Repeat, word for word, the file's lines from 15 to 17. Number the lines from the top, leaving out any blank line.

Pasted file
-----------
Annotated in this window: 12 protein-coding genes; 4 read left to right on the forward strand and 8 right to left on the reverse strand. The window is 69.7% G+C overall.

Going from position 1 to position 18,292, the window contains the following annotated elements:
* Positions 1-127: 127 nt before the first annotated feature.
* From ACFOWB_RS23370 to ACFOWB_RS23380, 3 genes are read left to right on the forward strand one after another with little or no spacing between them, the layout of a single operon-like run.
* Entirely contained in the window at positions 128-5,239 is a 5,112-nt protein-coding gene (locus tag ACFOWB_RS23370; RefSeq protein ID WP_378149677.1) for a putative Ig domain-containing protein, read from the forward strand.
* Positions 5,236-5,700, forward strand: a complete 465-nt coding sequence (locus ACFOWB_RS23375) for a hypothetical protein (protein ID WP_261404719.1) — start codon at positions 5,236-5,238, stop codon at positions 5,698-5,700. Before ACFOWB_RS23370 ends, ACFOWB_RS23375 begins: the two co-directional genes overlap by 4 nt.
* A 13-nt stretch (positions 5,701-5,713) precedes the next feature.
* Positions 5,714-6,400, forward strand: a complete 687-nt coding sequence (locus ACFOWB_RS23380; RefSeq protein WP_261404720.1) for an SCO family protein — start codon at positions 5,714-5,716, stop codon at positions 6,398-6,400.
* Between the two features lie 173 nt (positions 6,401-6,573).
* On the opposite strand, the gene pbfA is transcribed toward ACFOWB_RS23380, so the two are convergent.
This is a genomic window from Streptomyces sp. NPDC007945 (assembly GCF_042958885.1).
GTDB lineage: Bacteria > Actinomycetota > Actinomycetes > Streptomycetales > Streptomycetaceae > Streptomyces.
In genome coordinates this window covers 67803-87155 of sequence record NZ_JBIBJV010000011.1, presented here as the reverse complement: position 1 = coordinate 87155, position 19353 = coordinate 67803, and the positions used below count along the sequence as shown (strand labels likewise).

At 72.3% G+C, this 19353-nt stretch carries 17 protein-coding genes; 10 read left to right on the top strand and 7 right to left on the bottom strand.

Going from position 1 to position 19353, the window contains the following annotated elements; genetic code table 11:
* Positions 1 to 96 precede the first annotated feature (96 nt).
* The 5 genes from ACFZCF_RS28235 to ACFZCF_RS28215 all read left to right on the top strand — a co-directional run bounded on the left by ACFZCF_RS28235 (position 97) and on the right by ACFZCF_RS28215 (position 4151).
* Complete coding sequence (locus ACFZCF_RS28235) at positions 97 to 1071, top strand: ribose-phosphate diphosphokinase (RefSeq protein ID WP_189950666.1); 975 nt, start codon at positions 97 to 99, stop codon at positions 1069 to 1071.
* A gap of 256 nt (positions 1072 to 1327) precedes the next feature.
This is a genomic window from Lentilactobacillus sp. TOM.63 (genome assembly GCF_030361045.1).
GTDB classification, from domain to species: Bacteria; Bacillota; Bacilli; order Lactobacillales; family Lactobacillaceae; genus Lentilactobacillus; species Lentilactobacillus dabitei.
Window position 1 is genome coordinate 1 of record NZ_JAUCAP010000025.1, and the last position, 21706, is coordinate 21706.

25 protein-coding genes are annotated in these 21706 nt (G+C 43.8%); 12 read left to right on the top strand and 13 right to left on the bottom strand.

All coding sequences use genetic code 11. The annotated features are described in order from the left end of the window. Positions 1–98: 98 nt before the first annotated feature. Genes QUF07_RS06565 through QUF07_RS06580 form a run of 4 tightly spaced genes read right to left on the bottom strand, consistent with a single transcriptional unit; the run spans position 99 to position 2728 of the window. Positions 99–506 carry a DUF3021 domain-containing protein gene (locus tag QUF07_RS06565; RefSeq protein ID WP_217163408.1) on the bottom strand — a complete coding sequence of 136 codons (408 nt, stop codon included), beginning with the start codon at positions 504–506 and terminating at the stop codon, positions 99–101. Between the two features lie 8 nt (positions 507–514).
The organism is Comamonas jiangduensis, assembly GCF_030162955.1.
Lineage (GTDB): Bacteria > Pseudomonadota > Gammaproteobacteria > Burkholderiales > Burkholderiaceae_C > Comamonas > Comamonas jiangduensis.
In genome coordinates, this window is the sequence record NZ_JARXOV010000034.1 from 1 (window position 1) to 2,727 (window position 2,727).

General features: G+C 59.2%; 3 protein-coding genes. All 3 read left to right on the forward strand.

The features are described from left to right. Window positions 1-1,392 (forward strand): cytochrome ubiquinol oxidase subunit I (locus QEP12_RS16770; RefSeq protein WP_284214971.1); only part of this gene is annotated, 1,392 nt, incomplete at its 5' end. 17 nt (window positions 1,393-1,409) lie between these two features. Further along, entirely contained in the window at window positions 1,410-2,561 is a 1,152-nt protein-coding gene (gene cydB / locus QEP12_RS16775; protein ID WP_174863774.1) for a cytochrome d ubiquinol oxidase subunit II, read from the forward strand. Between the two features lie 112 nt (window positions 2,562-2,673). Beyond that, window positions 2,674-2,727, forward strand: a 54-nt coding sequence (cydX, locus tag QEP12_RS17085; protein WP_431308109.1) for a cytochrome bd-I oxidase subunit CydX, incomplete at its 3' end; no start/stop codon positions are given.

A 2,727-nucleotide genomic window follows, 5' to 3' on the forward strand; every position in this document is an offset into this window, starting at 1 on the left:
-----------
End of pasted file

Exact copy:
Going from position 1 to position 19353, the window contains the following annotated elements; genetic code table 11:
* Positions 1 to 96 precede the first annotated feature (96 nt).
* The 5 genes from ACFZCF_RS28235 to ACFZCF_RS28215 all read left to right on the top strand — a co-directional run bounded on the left by ACFZCF_RS28235 (position 97) and on the right by ACFZCF_RS28215 (position 4151).